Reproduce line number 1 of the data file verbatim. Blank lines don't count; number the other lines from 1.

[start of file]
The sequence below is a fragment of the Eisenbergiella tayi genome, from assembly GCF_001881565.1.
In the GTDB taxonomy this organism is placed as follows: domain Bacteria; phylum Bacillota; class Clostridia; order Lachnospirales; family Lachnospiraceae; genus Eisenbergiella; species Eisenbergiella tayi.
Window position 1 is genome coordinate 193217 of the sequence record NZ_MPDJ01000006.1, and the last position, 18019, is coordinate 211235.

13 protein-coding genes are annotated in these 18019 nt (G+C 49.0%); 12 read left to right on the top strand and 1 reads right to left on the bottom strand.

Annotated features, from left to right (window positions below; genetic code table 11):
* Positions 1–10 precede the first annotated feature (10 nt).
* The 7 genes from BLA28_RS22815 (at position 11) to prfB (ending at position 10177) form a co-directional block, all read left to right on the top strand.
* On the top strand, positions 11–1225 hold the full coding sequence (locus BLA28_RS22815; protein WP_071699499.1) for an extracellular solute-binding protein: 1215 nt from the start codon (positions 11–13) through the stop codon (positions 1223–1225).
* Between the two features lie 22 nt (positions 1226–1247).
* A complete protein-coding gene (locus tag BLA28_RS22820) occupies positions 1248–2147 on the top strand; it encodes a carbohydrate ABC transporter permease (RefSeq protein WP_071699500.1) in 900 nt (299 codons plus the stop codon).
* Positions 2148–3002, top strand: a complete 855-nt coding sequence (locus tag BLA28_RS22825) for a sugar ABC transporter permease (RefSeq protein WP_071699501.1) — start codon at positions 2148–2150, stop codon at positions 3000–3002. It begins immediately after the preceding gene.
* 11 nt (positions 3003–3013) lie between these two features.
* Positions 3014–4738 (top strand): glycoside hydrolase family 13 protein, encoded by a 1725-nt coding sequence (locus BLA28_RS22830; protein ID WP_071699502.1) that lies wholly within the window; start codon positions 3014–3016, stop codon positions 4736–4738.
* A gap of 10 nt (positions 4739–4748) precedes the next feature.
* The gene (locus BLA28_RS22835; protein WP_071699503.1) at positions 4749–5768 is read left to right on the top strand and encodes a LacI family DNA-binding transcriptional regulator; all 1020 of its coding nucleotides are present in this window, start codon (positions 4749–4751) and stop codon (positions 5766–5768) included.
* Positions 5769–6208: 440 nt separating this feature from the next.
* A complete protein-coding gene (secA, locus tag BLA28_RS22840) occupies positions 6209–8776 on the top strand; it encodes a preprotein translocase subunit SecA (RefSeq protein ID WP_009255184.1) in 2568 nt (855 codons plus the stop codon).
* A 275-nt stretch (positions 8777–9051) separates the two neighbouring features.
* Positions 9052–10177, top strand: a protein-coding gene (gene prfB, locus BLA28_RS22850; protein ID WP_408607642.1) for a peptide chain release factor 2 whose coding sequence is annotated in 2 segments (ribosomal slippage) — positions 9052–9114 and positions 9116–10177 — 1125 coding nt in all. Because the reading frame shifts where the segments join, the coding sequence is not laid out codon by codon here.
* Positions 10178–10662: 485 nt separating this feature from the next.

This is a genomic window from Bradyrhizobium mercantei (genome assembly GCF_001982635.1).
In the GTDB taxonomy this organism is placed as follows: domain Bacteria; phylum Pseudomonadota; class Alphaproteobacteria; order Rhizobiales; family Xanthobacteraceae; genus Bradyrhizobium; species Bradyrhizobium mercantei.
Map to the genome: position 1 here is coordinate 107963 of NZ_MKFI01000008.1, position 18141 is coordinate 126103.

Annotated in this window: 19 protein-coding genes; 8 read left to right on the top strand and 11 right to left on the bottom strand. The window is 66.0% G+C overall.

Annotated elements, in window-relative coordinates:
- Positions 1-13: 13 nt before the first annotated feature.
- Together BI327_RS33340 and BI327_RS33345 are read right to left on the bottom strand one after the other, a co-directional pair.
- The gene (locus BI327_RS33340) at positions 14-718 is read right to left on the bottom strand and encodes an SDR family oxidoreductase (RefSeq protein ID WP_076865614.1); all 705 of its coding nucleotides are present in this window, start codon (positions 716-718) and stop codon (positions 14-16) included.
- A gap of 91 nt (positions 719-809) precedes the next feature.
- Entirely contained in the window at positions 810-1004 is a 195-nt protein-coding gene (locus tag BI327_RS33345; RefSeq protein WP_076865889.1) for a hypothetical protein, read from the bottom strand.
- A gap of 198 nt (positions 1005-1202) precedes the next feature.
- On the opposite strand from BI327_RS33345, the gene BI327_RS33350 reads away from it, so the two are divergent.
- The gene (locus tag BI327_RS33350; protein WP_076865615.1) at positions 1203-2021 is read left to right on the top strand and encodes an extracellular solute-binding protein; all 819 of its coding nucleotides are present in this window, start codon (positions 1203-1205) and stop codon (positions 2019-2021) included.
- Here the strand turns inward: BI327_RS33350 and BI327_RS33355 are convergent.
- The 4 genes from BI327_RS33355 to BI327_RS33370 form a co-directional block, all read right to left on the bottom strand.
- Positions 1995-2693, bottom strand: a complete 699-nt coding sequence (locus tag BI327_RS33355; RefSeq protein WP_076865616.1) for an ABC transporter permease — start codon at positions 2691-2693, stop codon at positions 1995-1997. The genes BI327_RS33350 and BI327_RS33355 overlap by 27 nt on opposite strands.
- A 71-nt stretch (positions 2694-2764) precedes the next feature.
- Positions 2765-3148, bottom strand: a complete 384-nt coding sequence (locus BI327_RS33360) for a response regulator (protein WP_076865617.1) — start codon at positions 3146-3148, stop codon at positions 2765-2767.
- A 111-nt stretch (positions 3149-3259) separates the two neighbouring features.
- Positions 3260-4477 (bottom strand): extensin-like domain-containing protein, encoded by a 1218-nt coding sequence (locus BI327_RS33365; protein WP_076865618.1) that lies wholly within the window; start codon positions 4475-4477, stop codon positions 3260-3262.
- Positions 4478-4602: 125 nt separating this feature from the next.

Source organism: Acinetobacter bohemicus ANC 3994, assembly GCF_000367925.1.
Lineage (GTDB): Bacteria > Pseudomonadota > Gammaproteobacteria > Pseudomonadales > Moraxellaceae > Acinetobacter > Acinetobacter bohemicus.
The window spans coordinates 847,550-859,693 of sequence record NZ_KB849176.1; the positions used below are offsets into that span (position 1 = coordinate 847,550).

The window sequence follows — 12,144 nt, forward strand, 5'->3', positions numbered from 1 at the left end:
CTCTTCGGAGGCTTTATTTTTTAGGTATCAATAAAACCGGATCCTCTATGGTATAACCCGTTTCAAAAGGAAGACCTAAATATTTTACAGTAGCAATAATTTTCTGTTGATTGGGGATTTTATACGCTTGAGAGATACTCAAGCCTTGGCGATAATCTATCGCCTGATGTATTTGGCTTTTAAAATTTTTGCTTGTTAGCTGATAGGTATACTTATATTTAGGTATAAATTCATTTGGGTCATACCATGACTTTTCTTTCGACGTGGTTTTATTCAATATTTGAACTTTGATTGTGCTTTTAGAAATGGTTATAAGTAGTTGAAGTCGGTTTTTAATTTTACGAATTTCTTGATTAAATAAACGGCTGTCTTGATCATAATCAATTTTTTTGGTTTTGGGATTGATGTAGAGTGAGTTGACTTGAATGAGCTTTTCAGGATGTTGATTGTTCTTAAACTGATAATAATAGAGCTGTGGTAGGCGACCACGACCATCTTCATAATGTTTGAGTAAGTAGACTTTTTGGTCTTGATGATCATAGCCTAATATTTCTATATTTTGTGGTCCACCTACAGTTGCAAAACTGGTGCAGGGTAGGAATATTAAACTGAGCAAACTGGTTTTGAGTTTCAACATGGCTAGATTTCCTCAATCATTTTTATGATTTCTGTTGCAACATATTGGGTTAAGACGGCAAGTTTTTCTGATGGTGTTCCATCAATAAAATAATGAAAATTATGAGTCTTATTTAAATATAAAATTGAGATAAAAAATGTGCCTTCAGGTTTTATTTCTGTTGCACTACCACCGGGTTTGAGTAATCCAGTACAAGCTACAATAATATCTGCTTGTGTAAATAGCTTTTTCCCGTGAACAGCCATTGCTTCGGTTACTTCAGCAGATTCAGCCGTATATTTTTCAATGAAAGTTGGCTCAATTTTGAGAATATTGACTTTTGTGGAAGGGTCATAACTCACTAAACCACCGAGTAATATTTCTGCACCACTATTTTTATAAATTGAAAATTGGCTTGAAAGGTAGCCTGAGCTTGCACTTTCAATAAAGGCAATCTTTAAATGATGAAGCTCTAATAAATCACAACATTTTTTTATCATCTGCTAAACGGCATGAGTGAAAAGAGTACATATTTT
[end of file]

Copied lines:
The sequence below is a fragment of the Eisenbergiella tayi genome, from assembly GCF_001881565.1.